It’s not her fault, really. As the wording stands, the zipper and uniform rules can be a bit confusing, because it seems like there’s an underlying contradiction.

Apparently, you could have your tri-suit unzipped, as long as the zipper stays connected at the bottom and your shoulders are covered. But then, you could also wear a sports bra during the cycling or run segment. In that case, there’s obviously no zipper, but your shoulders wouldn’t be covered…

So that’s the big question: What if you wore a tri-suit with a zipper for the bike leg and then unzipped the top and rolled it down for the run (provided you had a sports bra on underneath)? Is that allowed?

Thankfully, my friend, Jimmy Riccitello, Global Director of Rules and Officiating for IRONMAN, is here to explain.

“Basically, if you have a uniform with a full zipper, it has to be connected at the bottom,” he says. “If you don’t have a uniform with a full zipper, then you need to have the [chest] covered. Whether you’re a male or a female, you can’t be topless.”  

“To me, the top covering your shoulders means that you shouldn’t be racing in a tube top. If you’ve got a sports bra with straps that go over the shoulder, that’s ok. It doesn’t have to be completely covering the shoulder, like a short-sleeve shirt.”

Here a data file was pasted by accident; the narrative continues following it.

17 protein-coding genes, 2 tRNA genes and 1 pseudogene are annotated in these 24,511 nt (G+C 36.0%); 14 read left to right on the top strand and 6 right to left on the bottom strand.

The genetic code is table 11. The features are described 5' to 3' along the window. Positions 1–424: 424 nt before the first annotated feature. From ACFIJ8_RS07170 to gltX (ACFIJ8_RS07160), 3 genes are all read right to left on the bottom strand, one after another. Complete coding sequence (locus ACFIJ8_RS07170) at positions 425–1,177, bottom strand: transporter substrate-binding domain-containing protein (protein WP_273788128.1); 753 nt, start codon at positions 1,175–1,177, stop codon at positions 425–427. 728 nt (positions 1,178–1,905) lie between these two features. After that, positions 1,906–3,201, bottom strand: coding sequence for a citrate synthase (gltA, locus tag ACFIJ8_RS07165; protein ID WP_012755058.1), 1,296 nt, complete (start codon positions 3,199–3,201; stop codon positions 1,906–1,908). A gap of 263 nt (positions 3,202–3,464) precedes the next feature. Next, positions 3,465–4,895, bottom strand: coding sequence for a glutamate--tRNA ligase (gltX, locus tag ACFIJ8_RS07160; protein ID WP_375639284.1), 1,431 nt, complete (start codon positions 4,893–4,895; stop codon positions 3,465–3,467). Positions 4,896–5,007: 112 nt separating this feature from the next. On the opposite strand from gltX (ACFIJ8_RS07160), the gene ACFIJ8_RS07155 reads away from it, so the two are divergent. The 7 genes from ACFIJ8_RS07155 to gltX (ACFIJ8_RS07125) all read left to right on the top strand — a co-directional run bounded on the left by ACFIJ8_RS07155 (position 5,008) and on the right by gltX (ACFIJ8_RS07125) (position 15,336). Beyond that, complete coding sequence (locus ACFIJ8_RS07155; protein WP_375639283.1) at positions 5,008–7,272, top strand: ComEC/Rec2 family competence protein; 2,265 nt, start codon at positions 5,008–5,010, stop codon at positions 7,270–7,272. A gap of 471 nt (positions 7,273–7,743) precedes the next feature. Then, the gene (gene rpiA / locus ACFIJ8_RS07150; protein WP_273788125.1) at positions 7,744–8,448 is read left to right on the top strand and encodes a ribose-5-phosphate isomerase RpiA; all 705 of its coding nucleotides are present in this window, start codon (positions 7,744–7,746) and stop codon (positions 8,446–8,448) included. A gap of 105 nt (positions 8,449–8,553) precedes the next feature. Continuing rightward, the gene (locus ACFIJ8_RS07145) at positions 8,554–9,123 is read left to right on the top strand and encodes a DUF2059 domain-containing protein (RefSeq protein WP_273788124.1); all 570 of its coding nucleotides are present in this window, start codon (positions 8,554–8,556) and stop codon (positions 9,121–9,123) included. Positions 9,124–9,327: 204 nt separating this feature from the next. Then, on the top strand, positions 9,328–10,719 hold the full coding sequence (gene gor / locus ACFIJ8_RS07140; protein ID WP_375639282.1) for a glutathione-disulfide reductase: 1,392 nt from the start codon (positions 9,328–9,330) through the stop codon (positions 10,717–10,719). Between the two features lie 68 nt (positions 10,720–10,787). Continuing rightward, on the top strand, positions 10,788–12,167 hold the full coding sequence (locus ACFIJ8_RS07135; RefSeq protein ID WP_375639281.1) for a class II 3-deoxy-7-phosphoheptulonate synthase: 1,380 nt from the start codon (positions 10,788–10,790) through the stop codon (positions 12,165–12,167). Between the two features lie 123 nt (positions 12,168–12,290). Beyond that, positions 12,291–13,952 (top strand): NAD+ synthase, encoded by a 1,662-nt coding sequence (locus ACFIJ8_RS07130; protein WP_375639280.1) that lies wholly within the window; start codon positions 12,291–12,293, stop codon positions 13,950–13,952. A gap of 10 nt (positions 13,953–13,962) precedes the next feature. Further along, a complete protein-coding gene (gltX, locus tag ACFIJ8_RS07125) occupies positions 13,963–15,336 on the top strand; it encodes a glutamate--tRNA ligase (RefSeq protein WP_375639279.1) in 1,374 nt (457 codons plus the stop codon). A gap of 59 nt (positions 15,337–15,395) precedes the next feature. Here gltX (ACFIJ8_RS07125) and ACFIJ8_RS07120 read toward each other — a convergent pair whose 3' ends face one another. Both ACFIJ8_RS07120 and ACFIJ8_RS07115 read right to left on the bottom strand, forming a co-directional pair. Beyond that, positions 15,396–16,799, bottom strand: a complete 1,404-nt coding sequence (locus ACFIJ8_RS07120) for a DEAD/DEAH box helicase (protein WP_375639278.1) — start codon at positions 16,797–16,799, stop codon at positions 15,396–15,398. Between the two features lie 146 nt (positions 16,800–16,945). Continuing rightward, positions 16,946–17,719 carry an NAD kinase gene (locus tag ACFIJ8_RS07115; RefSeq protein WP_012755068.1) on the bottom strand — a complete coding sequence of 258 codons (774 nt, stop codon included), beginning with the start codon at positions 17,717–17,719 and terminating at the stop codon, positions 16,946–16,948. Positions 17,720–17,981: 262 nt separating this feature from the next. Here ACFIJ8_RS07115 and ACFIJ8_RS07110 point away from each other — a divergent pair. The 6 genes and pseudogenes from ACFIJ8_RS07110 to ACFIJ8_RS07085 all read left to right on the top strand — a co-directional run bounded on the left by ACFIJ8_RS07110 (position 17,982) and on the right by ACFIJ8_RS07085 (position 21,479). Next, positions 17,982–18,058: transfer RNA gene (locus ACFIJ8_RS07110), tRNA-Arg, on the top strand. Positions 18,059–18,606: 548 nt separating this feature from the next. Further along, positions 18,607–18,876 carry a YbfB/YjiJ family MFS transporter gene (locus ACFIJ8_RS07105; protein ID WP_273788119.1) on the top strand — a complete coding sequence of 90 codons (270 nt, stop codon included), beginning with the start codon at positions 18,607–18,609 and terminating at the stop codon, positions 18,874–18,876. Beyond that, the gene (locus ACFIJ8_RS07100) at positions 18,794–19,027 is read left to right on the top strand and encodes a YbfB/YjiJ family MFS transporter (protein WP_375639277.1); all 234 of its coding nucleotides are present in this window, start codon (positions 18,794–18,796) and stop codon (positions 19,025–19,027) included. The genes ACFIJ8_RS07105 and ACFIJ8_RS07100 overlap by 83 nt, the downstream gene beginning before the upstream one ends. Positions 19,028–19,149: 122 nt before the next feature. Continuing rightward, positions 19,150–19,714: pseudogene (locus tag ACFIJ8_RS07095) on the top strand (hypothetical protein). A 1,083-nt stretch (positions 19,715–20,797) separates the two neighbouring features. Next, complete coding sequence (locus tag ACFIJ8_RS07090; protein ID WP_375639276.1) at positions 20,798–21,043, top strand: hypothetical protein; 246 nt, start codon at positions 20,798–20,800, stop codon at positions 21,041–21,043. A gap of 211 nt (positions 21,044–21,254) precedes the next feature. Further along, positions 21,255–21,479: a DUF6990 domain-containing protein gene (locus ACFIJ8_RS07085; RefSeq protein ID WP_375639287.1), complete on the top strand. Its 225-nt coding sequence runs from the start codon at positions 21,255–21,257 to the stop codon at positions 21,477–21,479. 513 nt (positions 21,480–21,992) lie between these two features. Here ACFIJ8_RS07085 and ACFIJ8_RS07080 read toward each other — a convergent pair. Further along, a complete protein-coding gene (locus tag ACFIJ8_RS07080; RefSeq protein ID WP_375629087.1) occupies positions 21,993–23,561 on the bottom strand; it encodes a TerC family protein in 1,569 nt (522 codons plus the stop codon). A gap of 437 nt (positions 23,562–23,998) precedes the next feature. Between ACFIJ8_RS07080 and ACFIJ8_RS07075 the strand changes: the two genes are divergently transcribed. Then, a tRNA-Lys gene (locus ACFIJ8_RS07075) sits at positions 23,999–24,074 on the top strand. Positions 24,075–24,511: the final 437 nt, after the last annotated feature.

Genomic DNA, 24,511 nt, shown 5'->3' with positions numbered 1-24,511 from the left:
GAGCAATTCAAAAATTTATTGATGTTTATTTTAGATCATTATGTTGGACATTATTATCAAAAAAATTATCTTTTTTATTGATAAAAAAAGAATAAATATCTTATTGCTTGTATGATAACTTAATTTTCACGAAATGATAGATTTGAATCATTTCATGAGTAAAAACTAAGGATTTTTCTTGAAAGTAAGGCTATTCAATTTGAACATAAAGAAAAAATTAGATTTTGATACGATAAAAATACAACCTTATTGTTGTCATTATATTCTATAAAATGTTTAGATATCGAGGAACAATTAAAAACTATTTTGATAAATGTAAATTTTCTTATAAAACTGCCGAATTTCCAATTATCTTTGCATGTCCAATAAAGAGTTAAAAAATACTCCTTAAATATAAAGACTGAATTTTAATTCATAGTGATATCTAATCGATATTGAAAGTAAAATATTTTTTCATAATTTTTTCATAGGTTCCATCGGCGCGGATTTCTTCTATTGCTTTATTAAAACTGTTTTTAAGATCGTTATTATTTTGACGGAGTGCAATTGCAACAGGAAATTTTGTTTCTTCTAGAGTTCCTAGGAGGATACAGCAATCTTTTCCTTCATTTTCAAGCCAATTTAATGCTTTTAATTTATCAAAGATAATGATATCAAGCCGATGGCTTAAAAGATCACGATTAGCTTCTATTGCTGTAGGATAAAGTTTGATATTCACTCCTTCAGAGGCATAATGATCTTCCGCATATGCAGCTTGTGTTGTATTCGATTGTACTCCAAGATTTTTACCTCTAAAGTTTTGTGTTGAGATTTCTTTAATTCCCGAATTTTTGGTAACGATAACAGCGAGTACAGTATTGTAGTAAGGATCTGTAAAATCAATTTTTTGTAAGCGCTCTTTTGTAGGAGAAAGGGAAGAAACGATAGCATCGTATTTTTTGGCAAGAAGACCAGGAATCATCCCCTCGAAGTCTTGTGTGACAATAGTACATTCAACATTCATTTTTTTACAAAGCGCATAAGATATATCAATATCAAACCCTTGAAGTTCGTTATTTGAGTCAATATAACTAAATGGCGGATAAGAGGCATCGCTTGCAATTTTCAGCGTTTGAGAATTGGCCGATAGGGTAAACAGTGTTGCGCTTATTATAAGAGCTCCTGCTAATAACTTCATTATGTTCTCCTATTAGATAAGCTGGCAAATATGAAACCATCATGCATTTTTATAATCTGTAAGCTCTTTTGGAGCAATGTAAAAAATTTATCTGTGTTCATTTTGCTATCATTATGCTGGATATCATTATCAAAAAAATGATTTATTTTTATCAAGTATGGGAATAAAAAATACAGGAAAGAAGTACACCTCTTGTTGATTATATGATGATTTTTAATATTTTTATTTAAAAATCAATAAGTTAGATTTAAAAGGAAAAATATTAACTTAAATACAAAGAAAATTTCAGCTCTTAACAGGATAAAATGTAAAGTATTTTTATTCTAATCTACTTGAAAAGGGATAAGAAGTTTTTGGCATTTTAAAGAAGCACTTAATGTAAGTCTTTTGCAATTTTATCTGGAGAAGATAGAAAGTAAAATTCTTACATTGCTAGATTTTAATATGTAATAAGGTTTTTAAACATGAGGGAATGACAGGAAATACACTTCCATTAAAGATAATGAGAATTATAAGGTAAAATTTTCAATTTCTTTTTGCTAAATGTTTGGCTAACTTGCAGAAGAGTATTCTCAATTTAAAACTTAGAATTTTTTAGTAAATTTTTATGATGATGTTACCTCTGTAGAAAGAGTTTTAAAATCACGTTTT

That actually makes sense, because some athletes race in a sleeveless tri-suit where the shoulders aren’t completely “covered” either. 

“We’re trying to allow athletes to have a bit broader choice when it comes to wardrobe. So, if you’re wearing a one-piece kit during the bike and want to use the bottom half as shorts, with a sports bra to cover your top, during the run, you can do that. A male or female can roll the top of the kit down to become shorts, and then the top becomes whatever you’ve got on underneath the suit. Once you’ve rolled it down, the zipper rule is no longer in play.”

If you want to see what this looks like in real-life, check out pro triathlete, Haley Chura, on Instagram (one of my favorites!). She often races while wearing her kit in this manner.

This also means that if an athlete wanted to do the bike portion of the race in a tri-suit with a zipper, and then change into shorts and a sports bra/top for the running portion of the race, he or she could do that as well.